Wind farm business Wind Prospect has suffered a double whammy with a second rejection of plans for five massive wind turbines on the moors at Pica. Copeland councillors voted a No vote for the second time on Wednesday (April 4).
But the company has already revealed it is to lodge an appeal to the government.
Copeland Mayor andDistington ward councillor Willis Metherell made a passionate plea for the planning application to be rejected.
Last month Copeland planning panel voted down the plans 5-3, but under current rules the panel has to vote again when they go against the recommendation of their own officers, as has been the case with the windfarm plan. On Wednesday the planning panel voted again and this time rejected the plans by a 6-4 vote.
One of the nature conservation issues that the windfarm planners had to consider was the likelihood of rare hen harriers being slaughtered in the massive wind turbines.
Supporters of the windturbine plans were at the back of the room wearing Wind Power T shirts as the councillors discussed the issue. The application was by Bristol-based Wind Prospect on land at Fairfield Farm that had in the past been an opencast coal site.
In 1995 a plan for 13 windmills on the same site was thrown out.
Head of development services, Tony Pomfret warned the councillors they had to have “clear and convincing reasons to go against the recommendation of officers…don’t let personal prejudice influence you.” Coun Jim Hewitson also warned that the council had faced a stiff cost penalty when it “appealed and lost in the hearing over the Lowca windfarm”.
Coun Metherell said contrary to claims by the developer the windfarm would be of no benefit to Pica. She said the village had already suffered a 300 acre opencast project that had been abandoned three years later. She reminded councillors the wind turbines would be as high as Whitehaven’s Candlestick chimney.
On behalf of WindProspect Adrian Maddox pointed out government policy had changed in favour of wind power and “it will be a benefit to everyone in terms of countering global warming.”
But coun John Jackson was scathing and said: “Greedy big business wants to contaminate our landscape with these monstrosities, with massive amounts of money for the landowners….they produce no jobs.” He said new nuclear reactors would be a better move.
Coun Gilbert Scurrah said he would vote for the windfarm: “To build a new nuclear station would take 20 years so wind power can be used temporarily to fill the energy gap…they can be taken down very quickly in future.”
Among those watching the meeting was county councillor Tim Knowles who said after wards the vote to refuse consent was ” a victory for common sense”.
One side issue of the planning application was the importance of the risk to rare hen harriers. Natural England told the planning panel: “The environmental statement recognises the value of the area for hen harriers and identified a number of threats. Natural England accepts the developer’s findings of no likely impact from the scheme as submitted with respect to collision mortality risk. However there should be a requirement to monitor the actual impacts if the scheme goes ahead.”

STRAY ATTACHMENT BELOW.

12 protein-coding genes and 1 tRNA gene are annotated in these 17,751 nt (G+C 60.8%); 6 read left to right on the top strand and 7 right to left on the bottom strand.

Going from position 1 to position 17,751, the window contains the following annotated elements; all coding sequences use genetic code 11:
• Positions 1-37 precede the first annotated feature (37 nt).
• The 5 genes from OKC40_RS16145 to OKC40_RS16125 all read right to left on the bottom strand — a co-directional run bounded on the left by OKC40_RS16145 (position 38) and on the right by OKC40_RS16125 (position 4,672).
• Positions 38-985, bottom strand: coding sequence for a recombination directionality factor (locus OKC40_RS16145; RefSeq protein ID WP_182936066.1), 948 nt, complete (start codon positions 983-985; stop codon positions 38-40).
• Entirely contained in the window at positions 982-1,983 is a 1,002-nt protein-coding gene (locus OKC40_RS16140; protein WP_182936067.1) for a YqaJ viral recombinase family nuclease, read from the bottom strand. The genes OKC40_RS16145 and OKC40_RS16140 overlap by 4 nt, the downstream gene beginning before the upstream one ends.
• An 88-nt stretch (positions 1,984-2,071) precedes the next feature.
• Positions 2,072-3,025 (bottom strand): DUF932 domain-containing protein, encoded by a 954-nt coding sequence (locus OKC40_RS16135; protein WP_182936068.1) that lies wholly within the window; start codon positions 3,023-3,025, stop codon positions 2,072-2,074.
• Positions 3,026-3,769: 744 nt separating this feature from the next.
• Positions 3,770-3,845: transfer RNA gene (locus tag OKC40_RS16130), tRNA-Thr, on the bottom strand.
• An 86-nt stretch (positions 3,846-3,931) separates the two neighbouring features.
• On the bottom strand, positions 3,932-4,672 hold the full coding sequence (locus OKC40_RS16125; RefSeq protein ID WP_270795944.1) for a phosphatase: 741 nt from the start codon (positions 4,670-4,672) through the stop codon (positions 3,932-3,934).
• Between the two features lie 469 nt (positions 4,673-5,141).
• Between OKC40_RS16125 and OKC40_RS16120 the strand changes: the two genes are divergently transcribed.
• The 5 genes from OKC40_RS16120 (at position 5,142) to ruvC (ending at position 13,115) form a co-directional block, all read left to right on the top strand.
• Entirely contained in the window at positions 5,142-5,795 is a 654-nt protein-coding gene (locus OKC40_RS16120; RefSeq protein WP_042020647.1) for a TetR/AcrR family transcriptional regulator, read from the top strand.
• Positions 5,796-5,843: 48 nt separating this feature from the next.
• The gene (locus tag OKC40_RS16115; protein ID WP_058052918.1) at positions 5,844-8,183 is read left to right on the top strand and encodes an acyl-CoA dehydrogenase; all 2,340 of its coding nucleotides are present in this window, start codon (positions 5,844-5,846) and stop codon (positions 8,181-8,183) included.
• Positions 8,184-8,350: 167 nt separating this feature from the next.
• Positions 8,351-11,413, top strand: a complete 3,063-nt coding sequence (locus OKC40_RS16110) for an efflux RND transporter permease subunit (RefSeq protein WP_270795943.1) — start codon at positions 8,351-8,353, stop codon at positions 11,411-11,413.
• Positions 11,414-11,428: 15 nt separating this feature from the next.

Reacting to the No votes, Mellissa Warren, development manager said; “Wind Prospect is very disappointed with the planning committee decision as it goes against Copeland Borough Councils’ and Cumbria County council’s planning officer recommendations for approval.
“The application site at Fairfield Farm has been carefully selected and lies within a “˜Preferred Area of Search for Wind Energy’ as defined by Cumbria County Council in wind energy policy guidance Technical paper 6: Planning for Renewable Energy Development in Cumbria, published by Cumbria County Council in 2003. The application has been subject to a detailed environmental assessment and has concluded that the site is suitable.
“Copeland Borough Council commissioned its own review of the landscape and visual assessment submitted with this planning application. The report concluded that “˜the Fairfield Farm Wind Farm is judged to be located in one of the optimum parts of Cumbria for such development.’
“In Cumbria, it is estimated that a further 140MW of onshore wind energy will need to be consented this year if Cumbria is to meet its regional renewable energy target of producing 10 per cent of the region’s electricity from renewable sources by 2010 as set out in the draft Regional Spatial Strategy. The proposed Fairfield Farm wind farm would have an installed capacity of 6.5 MW, and will contribute approximately 4.6 per cent towards this remaining target. The planning officer’s report states “within the Cumbrian context, the Fairfield Farm scheme is the type of proposal which will need to be approved if there is any realistic prospect of the sub- regional targets being achieved.
“Within the proposed Fairfield Farm wind farm, we have a suitably designed site in a suitable location. The application meets national, regional and local planning policies and, on balance, subject to conditions is considered to be acceptable. As such, Wind Prospect plans to appeal this decision.”
By David Siddall
12 April 2007
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